Bushfires in Australia are now burning in five different states, with emergency services warning that at least 60 fires are out of control.
New South Wales (NSW), which last week was paralysed by a seven-day state of emergency amid "catastrophic" conditions, accounts for more than half of the fires.
Officials say the NSW town of Balmoral, about 75 miles from Sydney with a population of around 400 and 150 houses, has been virtually destroyed, and up to a third of the vineyards in the South Australian capital city of Adelaide have been scorched.
Since September, the devastating blazes have killed at least nine people, including two firefighters, destroyed more than 900 homes and burned nine million acres of land.
Forecasters are expecting some respite with cooler conditions over the next few days, but are warning that temperatures are set to spike again in many states by the weekend.
Adelaide is forecast to reach 39C (102.2F), according to the Bureau of Meteorology. Similar temperatures are expected in the Victorian city of Melbourne.
NSW Rural Fire Service commissioner Shane Fitzsimmons painted a bleak long-term picture.
"We've got to keep in mind that we're not expecting any rainfall to make any meaningful difference to these fires until January or February," he said.
"That's still a way to go. We're still talking four to six weeks at best before we start to see a meaningful reprieve in the weather."
Climate change has been cited as a major factor in fires burning across New South Wales, Victoria, Queensland, South Australia and Western Australia.
Mr Morrison acknowledged a link between climate change and bushfires, but said it was "not credible" to directly link specific fires to the issue .
He said: "There is no argument, in my view, or the view of the government, and any government in the country, about the links between broader issues of global climate change and weather events around the world.
"But I'm sure people would equally acknowledge the direct connection to any single fire event is not a credible suggestion."
He also rejected calls to downsize Australia's lucrative coal industry. Australia is the worlds largest exporter of coal and liquefied natural gas.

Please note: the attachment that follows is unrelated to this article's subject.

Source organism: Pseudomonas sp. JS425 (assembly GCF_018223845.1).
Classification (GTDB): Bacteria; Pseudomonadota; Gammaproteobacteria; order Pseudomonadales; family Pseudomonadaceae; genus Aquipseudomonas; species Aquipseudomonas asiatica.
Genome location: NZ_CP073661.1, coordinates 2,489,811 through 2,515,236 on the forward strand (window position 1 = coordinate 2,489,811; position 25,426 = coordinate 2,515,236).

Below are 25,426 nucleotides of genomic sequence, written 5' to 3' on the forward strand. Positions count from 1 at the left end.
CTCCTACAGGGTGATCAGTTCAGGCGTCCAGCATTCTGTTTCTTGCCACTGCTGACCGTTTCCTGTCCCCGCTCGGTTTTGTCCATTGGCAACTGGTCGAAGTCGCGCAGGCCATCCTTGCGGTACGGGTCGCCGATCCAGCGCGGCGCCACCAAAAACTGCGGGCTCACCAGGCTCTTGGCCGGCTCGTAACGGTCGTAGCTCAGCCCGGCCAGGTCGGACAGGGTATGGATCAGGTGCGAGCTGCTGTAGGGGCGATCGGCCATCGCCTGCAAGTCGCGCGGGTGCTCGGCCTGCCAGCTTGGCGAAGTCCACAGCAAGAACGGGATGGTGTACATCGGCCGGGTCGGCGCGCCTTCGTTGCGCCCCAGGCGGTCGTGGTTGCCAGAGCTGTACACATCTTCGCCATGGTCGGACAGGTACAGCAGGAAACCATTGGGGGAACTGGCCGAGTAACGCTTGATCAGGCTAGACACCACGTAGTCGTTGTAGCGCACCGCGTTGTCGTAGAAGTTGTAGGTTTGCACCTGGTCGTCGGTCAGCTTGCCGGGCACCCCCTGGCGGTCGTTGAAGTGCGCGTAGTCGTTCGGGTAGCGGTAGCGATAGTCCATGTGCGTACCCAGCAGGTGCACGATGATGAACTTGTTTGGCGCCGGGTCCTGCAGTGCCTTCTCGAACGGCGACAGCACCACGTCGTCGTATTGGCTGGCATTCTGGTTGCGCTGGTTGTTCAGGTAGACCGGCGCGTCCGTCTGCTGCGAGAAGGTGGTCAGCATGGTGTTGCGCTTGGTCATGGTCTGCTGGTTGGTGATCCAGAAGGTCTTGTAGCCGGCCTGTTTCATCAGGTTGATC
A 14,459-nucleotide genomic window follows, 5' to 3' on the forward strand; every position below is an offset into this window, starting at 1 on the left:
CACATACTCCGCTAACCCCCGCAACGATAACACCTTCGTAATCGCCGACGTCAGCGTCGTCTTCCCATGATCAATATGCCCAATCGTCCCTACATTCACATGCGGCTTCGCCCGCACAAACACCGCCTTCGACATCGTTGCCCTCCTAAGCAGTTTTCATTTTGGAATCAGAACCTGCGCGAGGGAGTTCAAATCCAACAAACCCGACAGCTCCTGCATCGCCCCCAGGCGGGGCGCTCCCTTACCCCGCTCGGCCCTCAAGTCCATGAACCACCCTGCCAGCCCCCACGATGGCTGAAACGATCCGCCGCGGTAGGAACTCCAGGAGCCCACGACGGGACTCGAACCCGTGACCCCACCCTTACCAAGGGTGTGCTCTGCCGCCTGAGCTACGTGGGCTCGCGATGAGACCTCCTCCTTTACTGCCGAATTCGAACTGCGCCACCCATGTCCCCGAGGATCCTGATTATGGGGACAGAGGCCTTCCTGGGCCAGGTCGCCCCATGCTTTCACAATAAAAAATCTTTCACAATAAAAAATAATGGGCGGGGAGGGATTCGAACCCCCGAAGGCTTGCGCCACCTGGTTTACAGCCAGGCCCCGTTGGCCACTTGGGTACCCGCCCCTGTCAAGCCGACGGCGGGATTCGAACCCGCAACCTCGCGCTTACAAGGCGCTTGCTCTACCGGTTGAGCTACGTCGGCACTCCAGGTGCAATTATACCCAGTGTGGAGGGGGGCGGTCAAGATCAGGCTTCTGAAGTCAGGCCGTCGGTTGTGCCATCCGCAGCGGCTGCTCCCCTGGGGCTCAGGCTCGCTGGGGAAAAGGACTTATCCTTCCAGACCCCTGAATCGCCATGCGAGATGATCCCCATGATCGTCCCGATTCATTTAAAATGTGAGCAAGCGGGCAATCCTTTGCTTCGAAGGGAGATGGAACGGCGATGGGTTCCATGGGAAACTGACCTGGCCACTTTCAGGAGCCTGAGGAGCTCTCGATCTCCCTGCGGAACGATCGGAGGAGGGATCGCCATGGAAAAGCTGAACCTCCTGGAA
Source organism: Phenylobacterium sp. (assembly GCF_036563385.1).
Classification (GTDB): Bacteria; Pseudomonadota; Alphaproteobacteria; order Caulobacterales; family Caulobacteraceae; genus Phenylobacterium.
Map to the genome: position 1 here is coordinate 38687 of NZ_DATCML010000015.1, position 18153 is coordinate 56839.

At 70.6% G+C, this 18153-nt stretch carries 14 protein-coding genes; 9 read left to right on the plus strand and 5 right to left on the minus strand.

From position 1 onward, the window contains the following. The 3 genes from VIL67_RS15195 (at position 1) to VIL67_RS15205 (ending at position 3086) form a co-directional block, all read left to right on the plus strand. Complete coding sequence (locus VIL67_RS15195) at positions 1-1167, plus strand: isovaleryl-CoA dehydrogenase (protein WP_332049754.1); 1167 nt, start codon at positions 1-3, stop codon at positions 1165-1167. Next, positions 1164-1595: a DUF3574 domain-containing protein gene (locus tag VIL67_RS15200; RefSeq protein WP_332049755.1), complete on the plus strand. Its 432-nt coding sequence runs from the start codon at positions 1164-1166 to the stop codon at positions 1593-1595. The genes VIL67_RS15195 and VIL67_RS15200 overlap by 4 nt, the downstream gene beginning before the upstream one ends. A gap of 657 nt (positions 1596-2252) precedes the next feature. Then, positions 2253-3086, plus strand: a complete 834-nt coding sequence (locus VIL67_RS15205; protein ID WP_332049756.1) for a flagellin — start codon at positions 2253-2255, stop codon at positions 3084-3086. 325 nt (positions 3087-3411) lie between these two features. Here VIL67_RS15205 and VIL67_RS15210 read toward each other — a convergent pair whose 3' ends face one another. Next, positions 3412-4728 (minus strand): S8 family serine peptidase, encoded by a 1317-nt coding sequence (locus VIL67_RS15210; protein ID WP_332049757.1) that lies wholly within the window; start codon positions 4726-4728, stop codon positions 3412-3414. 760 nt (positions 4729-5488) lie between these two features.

"I am not going to write off the jobs of thousands of Australians by walking away from traditional industries," he told Channel Seven.
Mr Morrison also apologised for going on a family holiday during the deadly bushfires.
He returned on Saturday after cutting short his Hawaii vacation with his wife and adult children following a public outcry over his absence back home during a national crisis.
Speaking during a news conference in Sydney on Sunday, Mr Morrison said with the "benefit of hindsight we would have made different decisions".
He said: "I get it that people would have been upset to know that I was holidaying with my family while their families were under great stress.
"But I'm comforted by the fact that Australians would like me to be here, just simply so I can be here, alongside them as they're going through this terrible time... and I apologise for that."
Mr Morrison said by going on holiday he was trying to keep a promise to his children, but said that he accepted as prime minister "you have other responsibilities".
"I accept that. I accept the criticism," he said.
Opposition leader Anthony Albanese said it was "a good thing" Mr Morrison was back in Australia "but we saw today no change in his strategy with regard to the bushfires".
"We've seen no change to climate change policy and we've seen no commitment to provide compensation to our volunteer firefighters who are giving up working and the wages that come from that in order to help their communities."
Boo has lost almost everything - and there may not be enough water to battle the fires a second time
By Katerina Vittozzi, news reporter, in the Blue Mountains, near Sydney
From the shirt on his back, to the shoes on his feet and the food in his fridge - everything Boo Oken has got, he's been given by his friends and family over the past two days.
Boo has lived in Lithgow, a small town in the Blue Mountains, for more than 30 years.
On Saturday, his house was surrounded by a ferocious wall of fire.
Boo wanted to stay and keep his home safe by tackling any flames that came close.
But fire crews told him that he and his dog Paley simply had to get out. It wasn't safe.
Boo had already badly burnt his feet, as he ran away trying to put out small fires.
Before he left, a fireman told him the house wouldn't make it. Boo said goodbye.
But incredibly, when he returned on Sunday, his home was still standing.
Boo has lost his garage, some outbuildings and two vehicles. But the structure of his house is intact, even if most things inside have got smoke damage.
Which is why, during the hour or so we spent with him, there was a near constant stream of friends and neighbours who came bearing gifts.
They had food - for Boo and his dog - clothes, shoes, beers, clean towels, toothpaste - you name, they brought it.
It was a really moving show of community spirit. And Boo is in tears, as were we.
The electricity came back on this morning at his, but the water wasn't working.
His friend, Ron, who works in the local city council popped by and explained why.
He told us the reservoir which supplies the town with water is running low.
That's not only because of the drought but because the helicopters, which have been firefighting, have been pulling from the reservoir.
Water levels across the town are dangerously low.
If these fires come back, and they may well do, there is a real concern there may not be enough water to fight them a second time around.